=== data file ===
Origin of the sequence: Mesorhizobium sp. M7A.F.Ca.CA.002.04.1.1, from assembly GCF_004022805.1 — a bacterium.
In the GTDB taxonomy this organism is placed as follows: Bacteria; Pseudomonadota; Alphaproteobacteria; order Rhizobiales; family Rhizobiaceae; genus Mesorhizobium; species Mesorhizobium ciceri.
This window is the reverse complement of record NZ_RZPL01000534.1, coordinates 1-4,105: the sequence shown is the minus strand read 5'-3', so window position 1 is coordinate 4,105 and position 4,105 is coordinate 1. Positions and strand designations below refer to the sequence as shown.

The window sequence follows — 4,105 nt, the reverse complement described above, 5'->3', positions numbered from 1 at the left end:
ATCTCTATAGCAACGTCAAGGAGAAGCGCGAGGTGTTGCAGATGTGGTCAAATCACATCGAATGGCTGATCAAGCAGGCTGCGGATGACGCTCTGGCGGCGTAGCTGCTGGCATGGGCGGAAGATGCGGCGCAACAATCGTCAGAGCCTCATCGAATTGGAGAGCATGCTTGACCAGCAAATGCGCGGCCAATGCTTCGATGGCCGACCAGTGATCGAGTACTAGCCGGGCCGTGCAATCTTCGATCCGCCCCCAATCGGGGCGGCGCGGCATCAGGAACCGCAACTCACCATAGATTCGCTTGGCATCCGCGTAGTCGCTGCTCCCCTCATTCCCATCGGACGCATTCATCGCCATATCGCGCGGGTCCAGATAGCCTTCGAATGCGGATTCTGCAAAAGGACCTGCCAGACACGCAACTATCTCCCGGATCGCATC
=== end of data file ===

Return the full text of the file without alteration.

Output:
Origin of the sequence: Mesorhizobium sp. M7A.F.Ca.CA.002.04.1.1, from assembly GCF_004022805.1 — a bacterium.
In the GTDB taxonomy this organism is placed as follows: Bacteria; Pseudomonadota; Alphaproteobacteria; order Rhizobiales; family Rhizobiaceae; genus Mesorhizobium; species Mesorhizobium ciceri.
This window is the reverse complement of record NZ_RZPL01000534.1, coordinates 1-4,105: the sequence shown is the minus strand read 5'-3', so window position 1 is coordinate 4,105 and position 4,105 is coordinate 1. Positions and strand designations below refer to the sequence as shown.

The window sequence follows — 4,105 nt, the reverse complement described above, 5'->3', positions numbered from 1 at the left end:
ATCTCTATAGCAACGTCAAGGAGAAGCGCGAGGTGTTGCAGATGTGGTCAAATCACATCGAATGGCTGATCAAGCAGGCTGCGGATGACGCTCTGGCGGCGTAGCTGCTGGCATGGGCGGAAGATGCGGCGCAACAATCGTCAGAGCCTCATCGAATTGGAGAGCATGCTTGACCAGCAAATGCGCGGCCAATGCTTCGATGGCCGACCAGTGATCGAGTACTAGCCGGGCCGTGCAATCTTCGATCCGCCCCCAATCGGGGCGGCGCGGCATCAGGAACCGCAACTCACCATAGATTCGCTTGGCATCCGCGTAGTCGCTGCTCCCCTCATTCCCATCGGACGCATTCATCGCCATATCGCGCGGGTCCAGATAGCCTTCGAATGCGGATTCTGCAAAAGGACCTGCCAGACACGCAACTATCTCCCGGATCGCATC